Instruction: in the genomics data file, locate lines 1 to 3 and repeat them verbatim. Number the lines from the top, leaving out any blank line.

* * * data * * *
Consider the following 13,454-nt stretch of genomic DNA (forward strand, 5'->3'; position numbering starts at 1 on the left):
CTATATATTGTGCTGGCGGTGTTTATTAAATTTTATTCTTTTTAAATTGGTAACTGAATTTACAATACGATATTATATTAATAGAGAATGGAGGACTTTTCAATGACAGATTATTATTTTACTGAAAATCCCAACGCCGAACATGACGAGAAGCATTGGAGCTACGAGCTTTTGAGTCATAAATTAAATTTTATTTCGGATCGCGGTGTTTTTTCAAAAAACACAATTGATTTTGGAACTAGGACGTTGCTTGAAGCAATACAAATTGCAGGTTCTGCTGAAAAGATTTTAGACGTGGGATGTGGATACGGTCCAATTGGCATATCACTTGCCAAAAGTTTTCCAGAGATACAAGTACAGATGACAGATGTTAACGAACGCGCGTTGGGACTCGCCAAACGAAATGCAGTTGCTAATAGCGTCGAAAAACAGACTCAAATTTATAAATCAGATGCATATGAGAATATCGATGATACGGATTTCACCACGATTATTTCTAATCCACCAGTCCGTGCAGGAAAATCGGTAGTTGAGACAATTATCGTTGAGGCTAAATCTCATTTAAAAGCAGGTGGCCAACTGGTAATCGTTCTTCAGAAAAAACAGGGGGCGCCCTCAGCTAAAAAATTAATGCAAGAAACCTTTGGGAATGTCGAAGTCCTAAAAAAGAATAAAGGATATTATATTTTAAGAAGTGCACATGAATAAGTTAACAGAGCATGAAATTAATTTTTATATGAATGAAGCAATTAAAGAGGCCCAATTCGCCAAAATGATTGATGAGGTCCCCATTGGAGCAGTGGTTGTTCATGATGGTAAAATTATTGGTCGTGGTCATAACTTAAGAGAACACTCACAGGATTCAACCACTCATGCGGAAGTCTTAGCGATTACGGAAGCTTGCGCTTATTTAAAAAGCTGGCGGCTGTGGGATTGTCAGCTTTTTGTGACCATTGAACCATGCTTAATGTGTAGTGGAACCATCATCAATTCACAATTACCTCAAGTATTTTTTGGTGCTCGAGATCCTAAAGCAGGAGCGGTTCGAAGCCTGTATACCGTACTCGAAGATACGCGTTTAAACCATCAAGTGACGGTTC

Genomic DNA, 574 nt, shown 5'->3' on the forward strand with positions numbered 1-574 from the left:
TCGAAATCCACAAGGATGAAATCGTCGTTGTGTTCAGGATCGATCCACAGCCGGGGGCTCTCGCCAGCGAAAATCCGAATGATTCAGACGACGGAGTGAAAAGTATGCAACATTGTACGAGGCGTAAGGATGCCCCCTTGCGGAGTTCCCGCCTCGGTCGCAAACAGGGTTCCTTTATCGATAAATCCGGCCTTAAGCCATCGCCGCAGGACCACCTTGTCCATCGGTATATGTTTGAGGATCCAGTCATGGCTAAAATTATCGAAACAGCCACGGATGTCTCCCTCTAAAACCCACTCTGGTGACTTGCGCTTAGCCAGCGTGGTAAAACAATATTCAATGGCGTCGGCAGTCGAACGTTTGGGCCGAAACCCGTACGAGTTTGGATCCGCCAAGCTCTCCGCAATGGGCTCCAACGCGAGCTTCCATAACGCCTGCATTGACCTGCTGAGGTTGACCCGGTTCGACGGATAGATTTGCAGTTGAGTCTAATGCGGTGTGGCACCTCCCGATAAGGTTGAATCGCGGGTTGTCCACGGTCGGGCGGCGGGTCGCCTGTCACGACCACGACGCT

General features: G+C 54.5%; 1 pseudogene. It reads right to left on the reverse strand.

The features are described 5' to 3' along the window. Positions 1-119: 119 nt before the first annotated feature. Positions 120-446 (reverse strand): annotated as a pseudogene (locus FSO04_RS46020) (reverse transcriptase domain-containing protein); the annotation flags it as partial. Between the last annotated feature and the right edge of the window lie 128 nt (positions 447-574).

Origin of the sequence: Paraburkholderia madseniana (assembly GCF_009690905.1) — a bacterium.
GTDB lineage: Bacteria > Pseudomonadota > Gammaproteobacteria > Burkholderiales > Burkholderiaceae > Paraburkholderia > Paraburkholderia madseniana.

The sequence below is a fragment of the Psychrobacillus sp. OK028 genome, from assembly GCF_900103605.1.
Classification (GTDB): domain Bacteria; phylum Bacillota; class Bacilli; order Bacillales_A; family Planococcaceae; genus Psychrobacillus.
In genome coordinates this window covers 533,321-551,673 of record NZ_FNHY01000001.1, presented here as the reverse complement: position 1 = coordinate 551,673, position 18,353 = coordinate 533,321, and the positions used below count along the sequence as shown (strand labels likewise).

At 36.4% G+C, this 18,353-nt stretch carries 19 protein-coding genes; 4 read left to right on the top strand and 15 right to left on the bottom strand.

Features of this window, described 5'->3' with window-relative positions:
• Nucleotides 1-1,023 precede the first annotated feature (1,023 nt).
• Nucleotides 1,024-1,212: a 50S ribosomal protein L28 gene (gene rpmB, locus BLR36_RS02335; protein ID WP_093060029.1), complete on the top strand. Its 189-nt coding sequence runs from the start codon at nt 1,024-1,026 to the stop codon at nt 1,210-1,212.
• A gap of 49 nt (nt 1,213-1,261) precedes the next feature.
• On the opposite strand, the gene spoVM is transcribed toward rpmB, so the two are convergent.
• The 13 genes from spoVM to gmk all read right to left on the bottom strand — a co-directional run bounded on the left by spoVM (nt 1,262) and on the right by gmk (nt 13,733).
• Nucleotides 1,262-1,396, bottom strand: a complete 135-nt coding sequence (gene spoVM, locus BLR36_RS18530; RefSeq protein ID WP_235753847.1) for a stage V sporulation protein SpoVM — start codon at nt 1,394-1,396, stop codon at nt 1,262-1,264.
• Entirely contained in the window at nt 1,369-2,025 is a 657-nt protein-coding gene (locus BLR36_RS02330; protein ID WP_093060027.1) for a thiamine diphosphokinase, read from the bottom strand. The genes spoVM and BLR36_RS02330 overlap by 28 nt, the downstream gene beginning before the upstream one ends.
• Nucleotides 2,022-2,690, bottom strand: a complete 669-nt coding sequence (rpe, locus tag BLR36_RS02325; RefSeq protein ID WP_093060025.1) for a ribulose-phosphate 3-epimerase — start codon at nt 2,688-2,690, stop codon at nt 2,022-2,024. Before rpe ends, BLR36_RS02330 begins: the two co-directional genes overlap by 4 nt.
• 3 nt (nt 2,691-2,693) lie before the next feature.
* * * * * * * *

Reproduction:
Consider the following 13,454-nt stretch of genomic DNA (forward strand, 5'->3'; position numbering starts at 1 on the left):
CTATATATTGTGCTGGCGGTGTTTATTAAATTTTATTCTTTTTAAATTGGTAACTGAATTTACAATACGATATTATATTAATAGAGAATGGAGGACTTTTCAATGACAGATTATTATTTTACTGAAAATCCCAACGCCGAACATGACGAGAAGCATTGGAGCTACGAGCTTTTGAGTCATAAATTAAATTTTATTTCGGATCGCGGTGTTTTTTCAAAAAACACAATTGATTTTGGAACTAGGACGTTGCTTGAAGCAATACAAATTGCAGGTTCTGCTGAAAAGATTTTAGACGTGGGATGTGGATACGGTCCAATTGGCATATCACTTGCCAAAAGTTTTCCAGAGATACAAGTACAGATGACAGATGTTAACGAACGCGCGTTGGGACTCGCCAAACGAAATGCAGTTGCTAATAGCGTCGAAAAACAGACTCAAATTTATAAATCAGATGCATATGAGAATATCGATGATACGGATTTCACCACGATTATTTCTAATCCACCAGTCCGTGCAGGAAAATCGGTAGTTGAGACAATTATCGTTGAGGCTAAATCTCATTTAAAAGCAGGTGGCCAACTGGTAATCGTTCTTCAGAAAAAACAGGGGGCGCCCTCAGCTAAAAAATTAATGCAAGAAACCTTTGGGAATGTCGAAGTCCTAAAAAAGAATAAAGGATATTATATTTTAAGAAGTGCACATGAATAAGTTAACAGAGCATGAAATTAATTTTTATATGAATGAAGCAATTAAAGAGGCCCAATTCGCCAAAATGATTGATGAGGTCCCCATTGGAGCAGTGGTTGTTCATGATGGTAAAATTATTGGTCGTGGTCATAACTTAAGAGAACACTCACAGGATTCAACCACTCATGCGGAAGTCTTAGCGATTACGGAAGCTTGCGCTTATTTAAAAAGCTGGCGGCTGTGGGATTGTCAGCTTTTTGTGACCATTGAACCATGCTTAATGTGTAGTGGAACCATCATCAATTCACAATTACCTCAAGTATTTTTTGGTGCTCGAGATCCTAAAGCAGGAGCGGTTCGAAGCCTGTATACCGTACTCGAAGATACGCGTTTAAACCATCAAGTGACGGTTC

Genomic DNA, 574 nt, shown 5'->3' on the forward strand with positions numbered 1-574 from the left: